So I've been interested in computing homotopy classes of maps $T^2=S^1\times S^1$ to $\mathbb{R}\mathbb{P}^2$. So first, we can decompose $T^2$ into a cell complex with one zero cell, $S^1\vee S^1$ and a disc $D^2$ glued down to $S^1\vee S^1$ using the commutator. Since the commutator vanishes in $\pi_1(\mathbb{R}\mathbb{P}^2)$ given any map $S^1\vee S^1\rightarrow \mathbb{R}\mathbb{P}^2$, one can extend this to a map $T^2\rightarrow \mathbb{R}\mathbb{P}^2$ by the map $D^2\rightarrow T^2$, but since the gluing map is nullhomotopic, this is the same thing as a map $S^2\rightarrow \mathbb{R}\mathbb{P}^2$ and there are $\mathbb{Z}$ homotopy classes of maps like this. Therefore we can write (as a set) $[T^2,\mathbb{R}\mathbb{P}^2] = \{a,b,c,d\}\times \mathbb{Z}$ where each of the $\{a,b,c,d\}$ is a homotopy class $S^1\vee S^1\rightarrow \mathbb{R}\mathbb{P}^2$. My question is given an arbitrary map $f:T^2\rightarrow \mathbb{R}\mathbb{P}^2$ is there some sort of computation we can do in $\mathbb{R}\mathbb{P}^2$ to determine which homotopy class $f$ belongs to or at least which of the $a,b,c,d$ it belongs to?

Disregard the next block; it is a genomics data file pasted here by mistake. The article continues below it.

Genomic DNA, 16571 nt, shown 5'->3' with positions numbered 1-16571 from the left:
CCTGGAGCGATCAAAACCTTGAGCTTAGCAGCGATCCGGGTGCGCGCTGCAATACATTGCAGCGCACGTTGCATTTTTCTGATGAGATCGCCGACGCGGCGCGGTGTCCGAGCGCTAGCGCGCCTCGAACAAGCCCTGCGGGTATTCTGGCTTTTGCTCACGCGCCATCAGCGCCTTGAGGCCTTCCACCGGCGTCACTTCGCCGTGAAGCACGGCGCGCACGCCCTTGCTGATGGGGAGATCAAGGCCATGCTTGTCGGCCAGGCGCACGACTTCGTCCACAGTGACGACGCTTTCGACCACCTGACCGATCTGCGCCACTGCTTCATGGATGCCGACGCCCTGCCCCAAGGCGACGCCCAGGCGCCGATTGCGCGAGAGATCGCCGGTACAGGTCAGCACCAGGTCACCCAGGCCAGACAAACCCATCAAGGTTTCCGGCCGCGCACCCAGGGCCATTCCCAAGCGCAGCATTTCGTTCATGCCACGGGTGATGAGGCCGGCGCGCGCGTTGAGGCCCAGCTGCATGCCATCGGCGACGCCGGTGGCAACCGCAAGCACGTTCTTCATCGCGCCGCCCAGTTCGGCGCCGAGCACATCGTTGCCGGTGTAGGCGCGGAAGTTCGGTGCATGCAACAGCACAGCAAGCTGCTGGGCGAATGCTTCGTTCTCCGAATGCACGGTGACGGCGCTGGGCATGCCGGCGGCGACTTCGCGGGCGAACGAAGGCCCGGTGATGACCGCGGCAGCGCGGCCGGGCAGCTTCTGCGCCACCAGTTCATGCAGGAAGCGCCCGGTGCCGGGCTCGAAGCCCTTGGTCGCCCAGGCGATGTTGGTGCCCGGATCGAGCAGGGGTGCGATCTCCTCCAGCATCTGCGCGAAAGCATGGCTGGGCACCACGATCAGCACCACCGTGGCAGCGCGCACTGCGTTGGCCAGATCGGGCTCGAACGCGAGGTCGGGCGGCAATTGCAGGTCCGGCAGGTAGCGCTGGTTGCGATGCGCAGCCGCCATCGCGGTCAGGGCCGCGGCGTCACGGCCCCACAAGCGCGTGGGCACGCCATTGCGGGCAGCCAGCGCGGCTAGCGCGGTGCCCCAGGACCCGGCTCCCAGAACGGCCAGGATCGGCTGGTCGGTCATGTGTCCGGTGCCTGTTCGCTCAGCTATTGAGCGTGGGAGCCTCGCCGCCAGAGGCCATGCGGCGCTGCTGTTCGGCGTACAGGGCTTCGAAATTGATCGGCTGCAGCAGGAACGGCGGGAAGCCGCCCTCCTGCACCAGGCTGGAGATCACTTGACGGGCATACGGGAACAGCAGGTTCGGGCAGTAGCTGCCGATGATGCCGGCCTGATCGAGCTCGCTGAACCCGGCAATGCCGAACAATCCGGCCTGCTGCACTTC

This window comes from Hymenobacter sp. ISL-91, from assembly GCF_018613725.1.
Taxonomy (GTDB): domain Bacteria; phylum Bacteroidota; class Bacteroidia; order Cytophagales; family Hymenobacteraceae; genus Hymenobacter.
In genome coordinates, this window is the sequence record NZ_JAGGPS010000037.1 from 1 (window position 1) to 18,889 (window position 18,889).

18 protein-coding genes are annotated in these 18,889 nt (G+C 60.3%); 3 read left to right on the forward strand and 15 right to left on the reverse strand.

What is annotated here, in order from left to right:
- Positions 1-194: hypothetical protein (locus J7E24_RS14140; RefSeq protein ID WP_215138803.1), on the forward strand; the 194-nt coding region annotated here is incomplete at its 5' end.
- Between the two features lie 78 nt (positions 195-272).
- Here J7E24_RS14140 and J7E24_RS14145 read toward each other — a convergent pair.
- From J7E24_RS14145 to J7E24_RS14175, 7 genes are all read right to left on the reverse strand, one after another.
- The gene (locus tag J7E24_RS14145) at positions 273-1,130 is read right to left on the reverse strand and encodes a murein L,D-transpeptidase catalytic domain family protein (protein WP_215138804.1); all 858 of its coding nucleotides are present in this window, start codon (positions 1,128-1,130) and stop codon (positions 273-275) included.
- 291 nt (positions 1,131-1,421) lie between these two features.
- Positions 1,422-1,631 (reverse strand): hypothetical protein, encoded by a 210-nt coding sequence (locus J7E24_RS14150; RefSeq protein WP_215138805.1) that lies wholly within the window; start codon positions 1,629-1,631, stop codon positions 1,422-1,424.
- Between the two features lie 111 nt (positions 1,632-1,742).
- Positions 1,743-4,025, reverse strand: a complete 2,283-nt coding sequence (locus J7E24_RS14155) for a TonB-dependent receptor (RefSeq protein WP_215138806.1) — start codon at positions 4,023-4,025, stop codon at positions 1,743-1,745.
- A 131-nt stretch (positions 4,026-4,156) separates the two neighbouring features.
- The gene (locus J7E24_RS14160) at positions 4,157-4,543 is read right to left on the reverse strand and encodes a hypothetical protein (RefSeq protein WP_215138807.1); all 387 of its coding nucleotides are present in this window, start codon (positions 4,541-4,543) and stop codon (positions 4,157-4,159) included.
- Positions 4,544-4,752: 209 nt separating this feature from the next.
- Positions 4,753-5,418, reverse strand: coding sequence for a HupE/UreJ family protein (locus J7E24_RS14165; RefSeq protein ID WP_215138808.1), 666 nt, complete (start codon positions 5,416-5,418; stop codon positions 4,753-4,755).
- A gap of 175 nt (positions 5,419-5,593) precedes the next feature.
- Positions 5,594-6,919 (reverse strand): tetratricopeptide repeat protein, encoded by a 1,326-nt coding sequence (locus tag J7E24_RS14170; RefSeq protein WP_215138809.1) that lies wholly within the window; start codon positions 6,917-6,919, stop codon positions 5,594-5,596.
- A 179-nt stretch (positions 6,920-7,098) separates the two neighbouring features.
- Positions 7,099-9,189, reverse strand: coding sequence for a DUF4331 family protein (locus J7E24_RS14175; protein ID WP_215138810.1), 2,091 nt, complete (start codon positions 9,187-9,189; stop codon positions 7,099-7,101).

The set of homotopy classes $[T^2,\mathbb{RP}^2]$ actually consists of the following:

The set $[S^1\vee S^1,\mathbb{RP}^2]$ consists of four elements, which I'll call $(1,1)$, $(-1,1)$, $(1,-1)$ and $(-1,-1)$. The notation refers to which element in $\pi_1(\mathbb{RP}^2)$ each $S^1$ maps to.